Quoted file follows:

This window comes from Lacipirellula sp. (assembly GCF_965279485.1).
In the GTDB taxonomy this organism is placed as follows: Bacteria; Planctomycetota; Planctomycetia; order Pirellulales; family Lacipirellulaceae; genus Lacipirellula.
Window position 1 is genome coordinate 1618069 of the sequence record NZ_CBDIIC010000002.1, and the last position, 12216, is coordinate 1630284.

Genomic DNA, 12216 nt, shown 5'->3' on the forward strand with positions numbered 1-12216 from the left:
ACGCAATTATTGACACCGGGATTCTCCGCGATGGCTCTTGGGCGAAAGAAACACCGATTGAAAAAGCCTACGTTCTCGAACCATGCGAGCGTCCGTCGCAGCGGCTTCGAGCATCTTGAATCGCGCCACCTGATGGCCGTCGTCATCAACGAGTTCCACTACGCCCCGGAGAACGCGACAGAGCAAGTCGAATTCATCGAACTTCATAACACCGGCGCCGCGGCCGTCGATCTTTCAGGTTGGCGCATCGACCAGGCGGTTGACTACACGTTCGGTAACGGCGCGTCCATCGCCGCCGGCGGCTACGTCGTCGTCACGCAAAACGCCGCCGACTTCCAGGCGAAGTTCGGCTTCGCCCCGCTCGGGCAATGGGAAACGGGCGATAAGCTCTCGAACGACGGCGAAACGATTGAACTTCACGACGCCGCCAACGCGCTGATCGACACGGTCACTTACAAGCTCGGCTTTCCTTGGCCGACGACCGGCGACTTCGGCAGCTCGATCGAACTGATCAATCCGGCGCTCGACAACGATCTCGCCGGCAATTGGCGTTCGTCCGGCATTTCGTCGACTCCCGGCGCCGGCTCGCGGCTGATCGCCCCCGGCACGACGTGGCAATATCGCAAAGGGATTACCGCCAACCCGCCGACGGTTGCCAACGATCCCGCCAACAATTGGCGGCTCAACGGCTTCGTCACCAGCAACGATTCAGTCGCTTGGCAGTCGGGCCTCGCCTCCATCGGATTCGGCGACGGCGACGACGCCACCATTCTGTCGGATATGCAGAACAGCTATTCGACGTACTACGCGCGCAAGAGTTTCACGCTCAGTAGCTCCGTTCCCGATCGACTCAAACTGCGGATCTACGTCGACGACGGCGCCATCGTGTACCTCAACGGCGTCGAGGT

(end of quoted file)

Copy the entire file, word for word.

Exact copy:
This window comes from Lacipirellula sp. (assembly GCF_965279485.1).
In the GTDB taxonomy this organism is placed as follows: Bacteria; Planctomycetota; Planctomycetia; order Pirellulales; family Lacipirellulaceae; genus Lacipirellula.
Window position 1 is genome coordinate 1618069 of the sequence record NZ_CBDIIC010000002.1, and the last position, 12216, is coordinate 1630284.

Genomic DNA, 12216 nt, shown 5'->3' on the forward strand with positions numbered 1-12216 from the left:
ACGCAATTATTGACACCGGGATTCTCCGCGATGGCTCTTGGGCGAAAGAAACACCGATTGAAAAAGCCTACGTTCTCGAACCATGCGAGCGTCCGTCGCAGCGGCTTCGAGCATCTTGAATCGCGCCACCTGATGGCCGTCGTCATCAACGAGTTCCACTACGCCCCGGAGAACGCGACAGAGCAAGTCGAATTCATCGAACTTCATAACACCGGCGCCGCGGCCGTCGATCTTTCAGGTTGGCGCATCGACCAGGCGGTTGACTACACGTTCGGTAACGGCGCGTCCATCGCCGCCGGCGGCTACGTCGTCGTCACGCAAAACGCCGCCGACTTCCAGGCGAAGTTCGGCTTCGCCCCGCTCGGGCAATGGGAAACGGGCGATAAGCTCTCGAACGACGGCGAAACGATTGAACTTCACGACGCCGCCAACGCGCTGATCGACACGGTCACTTACAAGCTCGGCTTTCCTTGGCCGACGACCGGCGACTTCGGCAGCTCGATCGAACTGATCAATCCGGCGCTCGACAACGATCTCGCCGGCAATTGGCGTTCGTCCGGCATTTCGTCGACTCCCGGCGCCGGCTCGCGGCTGATCGCCCCCGGCACGACGTGGCAATATCGCAAAGGGATTACCGCCAACCCGCCGACGGTTGCCAACGATCCCGCCAACAATTGGCGGCTCAACGGCTTCGTCACCAGCAACGATTCAGTCGCTTGGCAGTCGGGCCTCGCCTCCATCGGATTCGGCGACGGCGACGACGCCACCATTCTGTCGGATATGCAGAACAGCTATTCGACGTACTACGCGCGCAAGAGTTTCACGCTCAGTAGCTCCGTTCCCGATCGACTCAAACTGCGGATCTACGTCGACGACGGCGCCATCGTGTACCTCAACGGCGTCGAGGT